Two Pauls and a Song — I grew listening to rock ‘n’ roll on my portable radio, which I always kept tuned to one of Denver’s rock stations. I especially liked the Beatles and Simon and Garfunkel. Using whatever money I could scrounge up, I diligently bought every record album that these groups released, and I still own most of them. I remember being distraught in 1970 when both the Beatles and Simon and Garfunkel disbanded.
In the years that followed, I took an interest in the lives of the rock stars associated with these groups, and I was pleased to discover that Paul McCartney from the Beatles and Paul Simon from Simon and Garfunkel forged a friendship that persists to this very day. A special moment in their friendship occurred on October 13, 2005, which was the date of Simon’s 64th birthday. McCartney called Simon and sang “When I’m Sixty-Four” to Simon over the phone.
McCartney wrote “When I’m Sixty-Four” when he was still a teenager, but the Beatles didn’t release the song until 1967 when they included it on their album Sgt. Pepper’s Lonely Hearts Club Band. The song has since taken on a life of its own. It has come to be seen as a celebration of enduring relationships. A friend of mine recently told me that during her wedding they played “When I’m Sixty-Four” as the recessional.
I am pleased that McCartney sang “When I’m Sixty-Four” to Simon on the occasion of Simon’s 64th birthday, just as I am pleased that these two figures from my youth have maintained their friendship over the decades. Simon wrote a song titled “Old Friends,” which Simon and Garfunkel released in 1968 when they included it on their album Bookends. McCartney and Simon have pursued separate musical careers, but they are old friends. On some abstract level, I feel like they are my old friends, too.
I think it is highly unlikely that McCartney will be reading this Monday Missive, but in case he does, I will be in the office all day if he wants to call and sing “When I’m Sixty-Four.”
Memorial Day — Today is Memorial Day. Originally called Decoration Day, this holiday can be traced back to the years right after the Civil War when the families of fallen soldiers decorated the graves of their relatives who died during the war.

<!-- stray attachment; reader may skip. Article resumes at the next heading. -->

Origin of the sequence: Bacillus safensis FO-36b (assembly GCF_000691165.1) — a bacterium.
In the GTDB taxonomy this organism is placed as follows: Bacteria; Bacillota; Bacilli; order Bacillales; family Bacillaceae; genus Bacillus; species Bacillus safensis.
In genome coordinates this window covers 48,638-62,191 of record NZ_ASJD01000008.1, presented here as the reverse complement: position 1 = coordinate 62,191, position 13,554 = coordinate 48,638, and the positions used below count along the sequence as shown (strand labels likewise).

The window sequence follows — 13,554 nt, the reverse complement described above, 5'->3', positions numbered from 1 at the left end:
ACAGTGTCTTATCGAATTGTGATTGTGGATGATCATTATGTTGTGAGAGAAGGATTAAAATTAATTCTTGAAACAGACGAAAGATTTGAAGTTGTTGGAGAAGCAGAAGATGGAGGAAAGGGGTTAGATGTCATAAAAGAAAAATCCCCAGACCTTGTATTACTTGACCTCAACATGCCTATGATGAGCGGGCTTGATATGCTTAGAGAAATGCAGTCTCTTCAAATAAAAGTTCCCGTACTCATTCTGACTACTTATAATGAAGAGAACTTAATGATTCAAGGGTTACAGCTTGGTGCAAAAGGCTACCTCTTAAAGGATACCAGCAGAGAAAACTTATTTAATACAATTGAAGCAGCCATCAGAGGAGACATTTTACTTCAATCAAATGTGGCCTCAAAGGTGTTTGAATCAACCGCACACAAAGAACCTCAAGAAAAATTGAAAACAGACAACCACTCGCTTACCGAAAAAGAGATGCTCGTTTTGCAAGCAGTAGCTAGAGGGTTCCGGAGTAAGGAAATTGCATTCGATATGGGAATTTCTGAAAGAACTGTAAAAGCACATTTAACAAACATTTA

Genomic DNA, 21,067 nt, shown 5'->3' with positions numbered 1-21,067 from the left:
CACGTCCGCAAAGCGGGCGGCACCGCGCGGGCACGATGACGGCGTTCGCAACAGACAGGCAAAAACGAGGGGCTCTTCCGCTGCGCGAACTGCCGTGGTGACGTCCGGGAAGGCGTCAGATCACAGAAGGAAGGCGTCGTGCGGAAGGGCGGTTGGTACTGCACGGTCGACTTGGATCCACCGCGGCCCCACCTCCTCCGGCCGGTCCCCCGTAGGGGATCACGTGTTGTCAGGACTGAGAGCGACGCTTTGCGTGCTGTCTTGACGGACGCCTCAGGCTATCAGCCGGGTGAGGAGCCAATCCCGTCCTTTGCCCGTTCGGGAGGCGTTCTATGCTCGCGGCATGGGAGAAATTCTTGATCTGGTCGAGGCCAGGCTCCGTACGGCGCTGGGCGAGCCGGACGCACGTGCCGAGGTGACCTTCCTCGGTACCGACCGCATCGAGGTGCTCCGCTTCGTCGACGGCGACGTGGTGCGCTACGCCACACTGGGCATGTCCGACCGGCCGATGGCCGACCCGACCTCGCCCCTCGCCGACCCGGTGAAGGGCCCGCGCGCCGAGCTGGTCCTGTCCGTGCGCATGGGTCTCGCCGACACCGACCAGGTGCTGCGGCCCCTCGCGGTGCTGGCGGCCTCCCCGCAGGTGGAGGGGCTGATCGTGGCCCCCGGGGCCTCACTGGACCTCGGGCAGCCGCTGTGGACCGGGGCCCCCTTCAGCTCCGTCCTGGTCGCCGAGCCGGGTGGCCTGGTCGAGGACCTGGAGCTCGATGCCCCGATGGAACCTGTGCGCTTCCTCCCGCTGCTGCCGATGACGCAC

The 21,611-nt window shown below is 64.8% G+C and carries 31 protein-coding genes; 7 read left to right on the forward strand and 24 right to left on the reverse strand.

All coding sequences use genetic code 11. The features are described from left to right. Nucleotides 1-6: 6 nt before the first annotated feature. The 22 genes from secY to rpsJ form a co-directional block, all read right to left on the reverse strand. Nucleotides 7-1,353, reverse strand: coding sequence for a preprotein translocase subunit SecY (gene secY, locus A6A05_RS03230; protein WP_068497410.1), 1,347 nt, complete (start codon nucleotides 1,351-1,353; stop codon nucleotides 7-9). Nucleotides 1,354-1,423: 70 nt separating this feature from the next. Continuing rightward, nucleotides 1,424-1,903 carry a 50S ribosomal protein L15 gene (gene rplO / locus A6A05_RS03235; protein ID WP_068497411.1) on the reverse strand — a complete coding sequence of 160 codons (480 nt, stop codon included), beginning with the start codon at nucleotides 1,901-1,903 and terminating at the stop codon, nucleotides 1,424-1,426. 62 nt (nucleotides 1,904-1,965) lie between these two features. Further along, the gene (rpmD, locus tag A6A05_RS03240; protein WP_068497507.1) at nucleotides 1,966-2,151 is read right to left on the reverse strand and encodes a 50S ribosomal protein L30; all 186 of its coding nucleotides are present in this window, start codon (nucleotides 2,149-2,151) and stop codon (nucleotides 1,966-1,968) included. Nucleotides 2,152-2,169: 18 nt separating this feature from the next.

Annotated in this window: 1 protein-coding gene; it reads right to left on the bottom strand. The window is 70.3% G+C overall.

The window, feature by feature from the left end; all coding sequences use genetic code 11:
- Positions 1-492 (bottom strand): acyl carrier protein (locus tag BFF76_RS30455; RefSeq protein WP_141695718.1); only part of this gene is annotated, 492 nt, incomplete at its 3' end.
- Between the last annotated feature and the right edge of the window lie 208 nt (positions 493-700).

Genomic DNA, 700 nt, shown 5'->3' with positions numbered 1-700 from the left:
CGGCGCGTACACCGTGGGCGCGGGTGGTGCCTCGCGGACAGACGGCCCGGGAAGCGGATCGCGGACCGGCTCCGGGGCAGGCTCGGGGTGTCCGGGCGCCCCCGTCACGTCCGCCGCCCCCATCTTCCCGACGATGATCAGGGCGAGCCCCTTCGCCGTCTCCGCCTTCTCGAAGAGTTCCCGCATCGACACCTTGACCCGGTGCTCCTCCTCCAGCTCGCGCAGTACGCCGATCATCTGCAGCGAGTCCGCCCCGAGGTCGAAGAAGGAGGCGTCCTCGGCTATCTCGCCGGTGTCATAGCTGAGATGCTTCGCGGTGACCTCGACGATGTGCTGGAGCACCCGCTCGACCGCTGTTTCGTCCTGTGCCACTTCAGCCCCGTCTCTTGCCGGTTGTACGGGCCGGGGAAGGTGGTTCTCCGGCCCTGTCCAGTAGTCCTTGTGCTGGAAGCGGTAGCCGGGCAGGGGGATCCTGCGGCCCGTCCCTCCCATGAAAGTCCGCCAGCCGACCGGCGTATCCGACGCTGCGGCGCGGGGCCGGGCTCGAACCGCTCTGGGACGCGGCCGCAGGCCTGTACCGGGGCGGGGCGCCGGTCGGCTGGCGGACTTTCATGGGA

For most Americans, Memorial Day is a paid holiday, but not for the staff at UNC Charlotte. If staff members want to stay home and observe Memorial Day, they need to deduct the hours from their vacation time. I objected to this practice in the Monday Missive that I wrote three years ago at this time, and I still object to it. For many staff members, Memorial Day has a deep, personal meaning. UNC Charlotte got its start as an institution to educate veterans in the years right after World War Two, so it seems especially important to me that the university recognize the significance of this special day to veterans and their families by making it a paid holiday for the staff.
Kudos — As you know, I like to use my Monday Missives to share news about recent accomplishments by members of the English Department. Here is the latest news:
Allison Hutchcraft published a poem titled “Calenture” in Boulevard.
Kirk Melnikoff‘s chapter “Isabella Whitney amongst the Stalls of Richard Jones” has been accepted for publication in Women’s Labor and The History of the Book in Early Modern England (Arden, 2019).
Quirky Quiz Question — After the Beatles disbanded in 1970, Paul McCartney formed a new band with his first wife, Linda Eastman. What is the name of this band?
Last week’s answer: The Eagle
What is the name of the name of the Apollo lunar module that landed on the moon during the Apollo 11 mission? Here is a hint: Neil Armstrong said the name of the lunar module when he reported that they had safely landed.